The issue of supply – and especially reliable, good-quality supply – not keeping pace with demand is a problem common to many active ingredients in the food and nutrition sector, but attendees at this year’s Fi Europe Conference will hear how these challenges are particularly acute for omega-3 ingredients, and how they could be addressed.
Rick Miller, associate director for specialised nutrition at Mintel, will highlight the steady global growth in demand for these important ingredients over the past 10 to 15 years. “This has been both in terms of the range of applications and in terms of consumer demand,” he confirms.
“In terms of global demand, the US and Asia-Pacific account for around two-thirds by volume,” he says. “Europe follows closely behind, but some of the largest growth potential is in the Middle East and North Africa.”
From the standpoint of consumers and brand-owners the upswing in interest can to some extent be explained by the increasing amounts of research uncovering the benefits of these ingredients, and better understanding of those benefits. In Europe, the recognised health impacts are reflected in claims permitted under the EU’s Nutrition and Health Claims Regulation – a relative rarity in ingredients beyond basic vitamins and minerals.
“But the increase is also partly to do with the different ways omega-3 can be incorporated into a wider range of products, from protein bars to beverages,” says Miller. At the same time, the ingredient can be better protected from oxidation through techniques such as microencapsulation.
The boost to consumer demand appears to come most consistently from Gen Z and other younger demographics, Mintel reports. It is reinforced by the range of formats available across food, drink and supplements, and sources including algae and krill, as well as fish oil. The research company’s reporting on the fish and seafood sector, on the other hand, confirms that a larger proportion of older consumers prefer to access omega-3s through consumption of oily fish.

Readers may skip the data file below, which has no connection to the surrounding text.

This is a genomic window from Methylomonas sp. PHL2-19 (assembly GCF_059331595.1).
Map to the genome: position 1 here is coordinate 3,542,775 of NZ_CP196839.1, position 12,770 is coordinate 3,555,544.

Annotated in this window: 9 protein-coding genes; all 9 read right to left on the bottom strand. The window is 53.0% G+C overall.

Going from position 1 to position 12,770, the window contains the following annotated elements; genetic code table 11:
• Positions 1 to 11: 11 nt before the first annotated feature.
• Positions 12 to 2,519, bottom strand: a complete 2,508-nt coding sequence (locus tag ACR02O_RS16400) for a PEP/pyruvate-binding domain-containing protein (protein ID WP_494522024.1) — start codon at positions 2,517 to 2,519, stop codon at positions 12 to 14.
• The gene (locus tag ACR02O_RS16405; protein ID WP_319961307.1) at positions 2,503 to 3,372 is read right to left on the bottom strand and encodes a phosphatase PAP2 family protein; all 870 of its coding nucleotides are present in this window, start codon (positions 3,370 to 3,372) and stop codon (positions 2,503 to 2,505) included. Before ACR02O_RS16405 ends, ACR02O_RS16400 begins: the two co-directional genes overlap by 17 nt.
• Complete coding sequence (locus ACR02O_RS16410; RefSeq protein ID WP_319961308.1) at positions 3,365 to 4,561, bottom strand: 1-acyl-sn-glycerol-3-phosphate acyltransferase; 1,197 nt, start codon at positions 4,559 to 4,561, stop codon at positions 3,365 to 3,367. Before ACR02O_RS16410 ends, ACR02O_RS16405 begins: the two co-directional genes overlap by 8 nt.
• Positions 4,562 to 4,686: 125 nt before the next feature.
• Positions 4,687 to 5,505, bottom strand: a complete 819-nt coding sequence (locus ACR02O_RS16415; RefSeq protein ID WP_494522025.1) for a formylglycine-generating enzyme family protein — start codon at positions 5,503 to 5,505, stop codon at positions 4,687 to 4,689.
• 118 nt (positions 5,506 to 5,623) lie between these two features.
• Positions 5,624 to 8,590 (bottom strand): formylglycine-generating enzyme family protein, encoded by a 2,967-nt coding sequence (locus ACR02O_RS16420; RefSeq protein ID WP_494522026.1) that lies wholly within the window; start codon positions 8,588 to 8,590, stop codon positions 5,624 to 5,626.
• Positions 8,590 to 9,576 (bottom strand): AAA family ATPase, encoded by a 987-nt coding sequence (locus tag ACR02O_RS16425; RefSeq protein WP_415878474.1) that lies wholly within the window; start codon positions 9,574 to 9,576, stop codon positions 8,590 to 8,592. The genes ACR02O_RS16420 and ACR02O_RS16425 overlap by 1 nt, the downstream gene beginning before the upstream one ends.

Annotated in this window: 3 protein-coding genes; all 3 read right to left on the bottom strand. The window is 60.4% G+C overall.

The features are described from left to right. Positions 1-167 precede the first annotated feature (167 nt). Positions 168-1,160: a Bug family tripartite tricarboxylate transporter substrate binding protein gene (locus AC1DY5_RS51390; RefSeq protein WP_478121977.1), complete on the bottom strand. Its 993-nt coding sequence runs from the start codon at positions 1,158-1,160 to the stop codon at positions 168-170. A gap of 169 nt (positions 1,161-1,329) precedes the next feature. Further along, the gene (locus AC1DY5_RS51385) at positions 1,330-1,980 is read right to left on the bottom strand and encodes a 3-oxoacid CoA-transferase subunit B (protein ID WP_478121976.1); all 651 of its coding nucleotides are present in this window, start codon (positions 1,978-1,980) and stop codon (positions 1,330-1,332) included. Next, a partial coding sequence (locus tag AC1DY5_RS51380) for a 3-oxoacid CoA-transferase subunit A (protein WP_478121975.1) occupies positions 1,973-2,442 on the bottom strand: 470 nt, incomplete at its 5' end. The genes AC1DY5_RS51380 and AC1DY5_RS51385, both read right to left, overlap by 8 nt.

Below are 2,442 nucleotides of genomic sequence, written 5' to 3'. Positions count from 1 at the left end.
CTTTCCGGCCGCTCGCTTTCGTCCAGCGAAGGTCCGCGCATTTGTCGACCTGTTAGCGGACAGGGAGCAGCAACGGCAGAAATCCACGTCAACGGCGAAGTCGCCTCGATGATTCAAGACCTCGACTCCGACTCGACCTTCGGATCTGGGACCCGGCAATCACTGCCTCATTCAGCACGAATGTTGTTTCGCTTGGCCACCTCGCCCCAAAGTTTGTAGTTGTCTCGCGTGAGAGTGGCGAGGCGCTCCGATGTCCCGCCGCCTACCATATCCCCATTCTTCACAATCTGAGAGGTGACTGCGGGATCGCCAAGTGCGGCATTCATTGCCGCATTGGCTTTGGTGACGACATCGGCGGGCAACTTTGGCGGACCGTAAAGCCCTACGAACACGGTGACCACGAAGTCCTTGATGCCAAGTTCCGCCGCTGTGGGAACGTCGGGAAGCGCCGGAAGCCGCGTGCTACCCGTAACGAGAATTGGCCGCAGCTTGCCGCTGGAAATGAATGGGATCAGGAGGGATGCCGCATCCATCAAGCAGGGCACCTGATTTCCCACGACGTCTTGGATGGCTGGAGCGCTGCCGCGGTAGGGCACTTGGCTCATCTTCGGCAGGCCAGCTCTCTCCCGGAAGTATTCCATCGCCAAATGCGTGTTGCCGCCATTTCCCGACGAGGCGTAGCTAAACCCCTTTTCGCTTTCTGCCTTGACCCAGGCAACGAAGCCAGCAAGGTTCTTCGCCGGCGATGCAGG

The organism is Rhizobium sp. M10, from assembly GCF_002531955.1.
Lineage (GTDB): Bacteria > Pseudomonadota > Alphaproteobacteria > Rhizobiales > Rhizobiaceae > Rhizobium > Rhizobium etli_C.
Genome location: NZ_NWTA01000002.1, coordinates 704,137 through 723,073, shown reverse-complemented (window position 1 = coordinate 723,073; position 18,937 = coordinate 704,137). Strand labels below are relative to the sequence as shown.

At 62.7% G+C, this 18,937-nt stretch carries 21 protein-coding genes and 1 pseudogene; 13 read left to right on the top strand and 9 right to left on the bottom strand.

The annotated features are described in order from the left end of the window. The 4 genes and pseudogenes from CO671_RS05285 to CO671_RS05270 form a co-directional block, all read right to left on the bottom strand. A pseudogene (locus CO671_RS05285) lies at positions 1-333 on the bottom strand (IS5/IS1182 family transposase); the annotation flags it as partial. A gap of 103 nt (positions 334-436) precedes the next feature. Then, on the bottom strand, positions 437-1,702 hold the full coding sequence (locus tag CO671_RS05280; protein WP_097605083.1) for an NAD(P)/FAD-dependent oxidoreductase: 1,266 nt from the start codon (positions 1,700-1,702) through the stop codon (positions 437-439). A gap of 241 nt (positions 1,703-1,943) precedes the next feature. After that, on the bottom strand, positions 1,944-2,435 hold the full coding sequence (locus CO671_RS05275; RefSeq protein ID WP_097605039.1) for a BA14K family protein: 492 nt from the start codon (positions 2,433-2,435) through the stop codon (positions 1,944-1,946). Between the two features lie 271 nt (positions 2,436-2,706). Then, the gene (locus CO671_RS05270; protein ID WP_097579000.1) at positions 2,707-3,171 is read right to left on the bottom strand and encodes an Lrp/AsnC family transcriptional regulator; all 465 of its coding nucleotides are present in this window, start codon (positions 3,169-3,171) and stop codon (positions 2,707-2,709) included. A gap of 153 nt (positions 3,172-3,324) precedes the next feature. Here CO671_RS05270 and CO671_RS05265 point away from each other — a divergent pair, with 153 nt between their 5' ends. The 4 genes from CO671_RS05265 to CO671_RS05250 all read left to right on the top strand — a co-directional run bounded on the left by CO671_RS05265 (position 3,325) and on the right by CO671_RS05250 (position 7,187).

Climate change is reducing omega-3 content
But when it comes to supplementation, Miller injects a note of urgency into the debate. “The problem is that there is evidence that global supplies of omega-3 are falling,” he says. “Warmer seas are potentially leading to a drop in the omega-3 content of sea algae.”
Given the important preventative effects omega-3 has had in areas from cardiovascular health to dementia and eye health, Miller warns, “It’s a potentially huge issue.”
In his presentation, Miller will recommend a threefold strategy to address these challenges.
Solutions: From precision fermentation to precision nutrition
Firstly, he proposes a significant increase in production from alternative sources, including plant-derived omega-3 from, among others, hemp seed and walnut oil. “We need to produce enough from these sources so that we can close the gap with predicted demand,” he says.
Hand-in-hand with this approach, he would like to see more precise targeting of individual omega-3 requirements as a part of the broader trend towards personalised nutrition. “That way, you’re less likely to over-consume, and can supplement your diet with just what you need.”
The second part of his response involves the application of precision fermentation for omega-3. “Up to now, production has been limited to dairy proteins, but trials are ongoing with omega-3,” Miller reports.
The third strand is, he admits, more controversial. “Transgenic crops allow the production of plants with higher yields of omega-3,” he says, pointing to Rothamsted Research in Hertfordshire and its work with crops such as flax.
There is, he agrees, much to debate and encourages those interested to come along to the conference for that very reason.